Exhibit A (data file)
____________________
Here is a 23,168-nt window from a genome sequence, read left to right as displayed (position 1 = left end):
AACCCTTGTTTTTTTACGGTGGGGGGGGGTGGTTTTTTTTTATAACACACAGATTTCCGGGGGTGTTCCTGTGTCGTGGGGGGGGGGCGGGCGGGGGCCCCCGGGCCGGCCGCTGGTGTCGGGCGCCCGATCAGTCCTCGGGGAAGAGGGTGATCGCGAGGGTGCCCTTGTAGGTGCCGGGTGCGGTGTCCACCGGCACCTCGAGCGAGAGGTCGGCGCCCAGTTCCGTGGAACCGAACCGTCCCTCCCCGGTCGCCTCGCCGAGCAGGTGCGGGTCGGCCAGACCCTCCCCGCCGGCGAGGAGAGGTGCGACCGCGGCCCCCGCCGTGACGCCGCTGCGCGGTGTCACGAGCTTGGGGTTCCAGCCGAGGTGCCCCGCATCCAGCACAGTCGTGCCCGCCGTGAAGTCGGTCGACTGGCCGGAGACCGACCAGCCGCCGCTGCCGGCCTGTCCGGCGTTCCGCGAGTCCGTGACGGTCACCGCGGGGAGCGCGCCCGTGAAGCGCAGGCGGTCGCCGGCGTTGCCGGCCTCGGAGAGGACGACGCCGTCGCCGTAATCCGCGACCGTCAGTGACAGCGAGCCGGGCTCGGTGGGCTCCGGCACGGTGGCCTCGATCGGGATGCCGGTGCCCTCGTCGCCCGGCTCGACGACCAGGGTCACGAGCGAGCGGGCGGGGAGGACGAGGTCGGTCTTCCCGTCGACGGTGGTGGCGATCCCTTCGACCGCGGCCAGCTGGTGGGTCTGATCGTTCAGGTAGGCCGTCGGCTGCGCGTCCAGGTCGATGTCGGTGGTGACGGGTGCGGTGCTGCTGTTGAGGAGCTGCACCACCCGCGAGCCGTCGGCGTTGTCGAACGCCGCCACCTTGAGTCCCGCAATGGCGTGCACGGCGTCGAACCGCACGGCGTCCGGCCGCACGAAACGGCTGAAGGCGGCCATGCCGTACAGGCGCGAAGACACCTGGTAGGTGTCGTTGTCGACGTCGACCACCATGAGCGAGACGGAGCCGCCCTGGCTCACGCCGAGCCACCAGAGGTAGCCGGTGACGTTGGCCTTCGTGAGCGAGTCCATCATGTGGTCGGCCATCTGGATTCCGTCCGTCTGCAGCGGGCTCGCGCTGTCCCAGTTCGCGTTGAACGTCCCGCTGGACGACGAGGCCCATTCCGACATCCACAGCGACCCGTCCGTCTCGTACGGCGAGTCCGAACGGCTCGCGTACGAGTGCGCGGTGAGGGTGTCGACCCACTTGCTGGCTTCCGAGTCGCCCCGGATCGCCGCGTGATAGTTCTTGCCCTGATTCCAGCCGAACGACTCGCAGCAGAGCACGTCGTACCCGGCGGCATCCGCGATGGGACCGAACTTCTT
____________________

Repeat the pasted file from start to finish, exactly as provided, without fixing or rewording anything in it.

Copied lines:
Here is a 23,168-nt window from a genome sequence, read left to right as displayed (position 1 = left end):
AACCCTTGTTTTTTTACGGTGGGGGGGGGTGGTTTTTTTTTATAACACACAGATTTCCGGGGGTGTTCCTGTGTCGTGGGGGGGGGGCGGGCGGGGGCCCCCGGGCCGGCCGCTGGTGTCGGGCGCCCGATCAGTCCTCGGGGAAGAGGGTGATCGCGAGGGTGCCCTTGTAGGTGCCGGGTGCGGTGTCCACCGGCACCTCGAGCGAGAGGTCGGCGCCCAGTTCCGTGGAACCGAACCGTCCCTCCCCGGTCGCCTCGCCGAGCAGGTGCGGGTCGGCCAGACCCTCCCCGCCGGCGAGGAGAGGTGCGACCGCGGCCCCCGCCGTGACGCCGCTGCGCGGTGTCACGAGCTTGGGGTTCCAGCCGAGGTGCCCCGCATCCAGCACAGTCGTGCCCGCCGTGAAGTCGGTCGACTGGCCGGAGACCGACCAGCCGCCGCTGCCGGCCTGTCCGGCGTTCCGCGAGTCCGTGACGGTCACCGCGGGGAGCGCGCCCGTGAAGCGCAGGCGGTCGCCGGCGTTGCCGGCCTCGGAGAGGACGACGCCGTCGCCGTAATCCGCGACCGTCAGTGACAGCGAGCCGGGCTCGGTGGGCTCCGGCACGGTGGCCTCGATCGGGATGCCGGTGCCCTCGTCGCCCGGCTCGACGACCAGGGTCACGAGCGAGCGGGCGGGGAGGACGAGGTCGGTCTTCCCGTCGACGGTGGTGGCGATCCCTTCGACCGCGGCCAGCTGGTGGGTCTGATCGTTCAGGTAGGCCGTCGGCTGCGCGTCCAGGTCGATGTCGGTGGTGACGGGTGCGGTGCTGCTGTTGAGGAGCTGCACCACCCGCGAGCCGTCGGCGTTGTCGAACGCCGCCACCTTGAGTCCCGCAATGGCGTGCACGGCGTCGAACCGCACGGCGTCCGGCCGCACGAAACGGCTGAAGGCGGCCATGCCGTACAGGCGCGAAGACACCTGGTAGGTGTCGTTGTCGACGTCGACCACCATGAGCGAGACGGAGCCGCCCTGGCTCACGCCGAGCCACCAGAGGTAGCCGGTGACGTTGGCCTTCGTGAGCGAGTCCATCATGTGGTCGGCCATCTGGATTCCGTCCGTCTGCAGCGGGCTCGCGCTGTCCCAGTTCGCGTTGAACGTCCCGCTGGACGACGAGGCCCATTCCGACATCCACAGCGACCCGTCCGTCTCGTACGGCGAGTCCGAACGGCTCGCGTACGAGTGCGCGGTGAGGGTGTCGACCCACTTGCTGGCTTCCGAGTCGCCCCGGATCGCCGCGTGATAGTTCTTGCCCTGATTCCAGCCGAACGACTCGCAGCAGAGCACGTCGTACCCGGCGGCATCCGCGATGGGACCGAACTTCTT